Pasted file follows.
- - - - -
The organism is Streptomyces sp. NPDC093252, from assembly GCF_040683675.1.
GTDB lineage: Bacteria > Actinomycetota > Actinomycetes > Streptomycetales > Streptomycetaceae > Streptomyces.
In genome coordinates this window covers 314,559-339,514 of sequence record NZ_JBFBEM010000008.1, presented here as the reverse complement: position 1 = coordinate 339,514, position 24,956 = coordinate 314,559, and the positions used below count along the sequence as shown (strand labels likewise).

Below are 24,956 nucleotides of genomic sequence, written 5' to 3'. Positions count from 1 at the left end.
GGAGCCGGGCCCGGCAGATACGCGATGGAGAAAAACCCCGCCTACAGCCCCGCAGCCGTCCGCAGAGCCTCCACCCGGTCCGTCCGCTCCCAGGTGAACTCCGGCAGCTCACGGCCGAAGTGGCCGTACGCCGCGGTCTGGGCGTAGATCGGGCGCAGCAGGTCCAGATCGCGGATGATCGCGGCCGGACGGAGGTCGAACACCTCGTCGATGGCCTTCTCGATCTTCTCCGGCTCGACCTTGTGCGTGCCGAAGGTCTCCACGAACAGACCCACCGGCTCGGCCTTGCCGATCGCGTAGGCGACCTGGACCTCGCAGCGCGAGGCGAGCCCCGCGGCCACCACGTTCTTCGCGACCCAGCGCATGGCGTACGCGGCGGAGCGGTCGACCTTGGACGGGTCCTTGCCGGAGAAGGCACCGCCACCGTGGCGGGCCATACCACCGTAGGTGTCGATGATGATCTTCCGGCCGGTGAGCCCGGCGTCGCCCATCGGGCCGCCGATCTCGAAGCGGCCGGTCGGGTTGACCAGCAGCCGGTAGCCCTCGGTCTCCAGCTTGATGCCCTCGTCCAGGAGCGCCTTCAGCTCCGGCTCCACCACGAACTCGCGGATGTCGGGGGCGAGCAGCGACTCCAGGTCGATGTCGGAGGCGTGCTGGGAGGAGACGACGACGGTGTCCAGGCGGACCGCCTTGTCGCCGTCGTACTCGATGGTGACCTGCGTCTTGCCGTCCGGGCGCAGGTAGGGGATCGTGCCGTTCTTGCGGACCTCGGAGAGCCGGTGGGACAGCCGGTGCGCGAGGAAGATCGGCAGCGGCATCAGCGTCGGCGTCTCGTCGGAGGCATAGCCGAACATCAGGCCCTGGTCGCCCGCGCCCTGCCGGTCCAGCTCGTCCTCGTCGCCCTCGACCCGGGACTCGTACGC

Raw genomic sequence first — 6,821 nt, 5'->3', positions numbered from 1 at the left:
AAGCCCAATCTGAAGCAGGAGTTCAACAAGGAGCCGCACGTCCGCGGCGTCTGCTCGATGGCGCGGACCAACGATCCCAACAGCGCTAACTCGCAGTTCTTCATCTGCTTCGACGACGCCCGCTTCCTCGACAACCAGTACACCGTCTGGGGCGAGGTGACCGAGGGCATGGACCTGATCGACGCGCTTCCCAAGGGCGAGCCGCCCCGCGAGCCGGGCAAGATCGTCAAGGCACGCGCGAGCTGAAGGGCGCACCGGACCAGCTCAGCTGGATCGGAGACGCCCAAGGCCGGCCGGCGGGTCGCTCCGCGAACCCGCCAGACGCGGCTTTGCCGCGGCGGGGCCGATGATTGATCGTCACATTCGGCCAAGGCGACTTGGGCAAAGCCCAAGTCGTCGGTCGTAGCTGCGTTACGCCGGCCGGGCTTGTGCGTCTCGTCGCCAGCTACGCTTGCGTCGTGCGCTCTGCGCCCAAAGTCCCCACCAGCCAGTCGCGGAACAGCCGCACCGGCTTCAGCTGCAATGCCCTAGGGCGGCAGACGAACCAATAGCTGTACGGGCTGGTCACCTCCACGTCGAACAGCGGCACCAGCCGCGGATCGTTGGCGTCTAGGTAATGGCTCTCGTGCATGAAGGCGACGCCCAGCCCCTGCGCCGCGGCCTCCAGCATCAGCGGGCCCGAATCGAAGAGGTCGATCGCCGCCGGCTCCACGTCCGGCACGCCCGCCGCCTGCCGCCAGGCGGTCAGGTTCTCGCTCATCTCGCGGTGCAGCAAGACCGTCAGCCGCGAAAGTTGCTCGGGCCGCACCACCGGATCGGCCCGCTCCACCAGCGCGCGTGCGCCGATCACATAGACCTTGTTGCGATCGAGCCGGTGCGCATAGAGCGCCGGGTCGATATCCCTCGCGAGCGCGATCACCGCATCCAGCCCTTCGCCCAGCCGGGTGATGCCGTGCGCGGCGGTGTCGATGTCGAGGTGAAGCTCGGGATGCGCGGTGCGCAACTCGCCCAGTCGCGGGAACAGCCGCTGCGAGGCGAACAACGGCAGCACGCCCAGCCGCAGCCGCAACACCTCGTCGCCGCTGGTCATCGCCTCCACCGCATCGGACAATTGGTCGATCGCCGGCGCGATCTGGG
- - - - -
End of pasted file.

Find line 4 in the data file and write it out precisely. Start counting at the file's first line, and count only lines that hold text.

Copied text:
Below are 24,956 nucleotides of genomic sequence, written 5' to 3'. Positions count from 1 at the left end.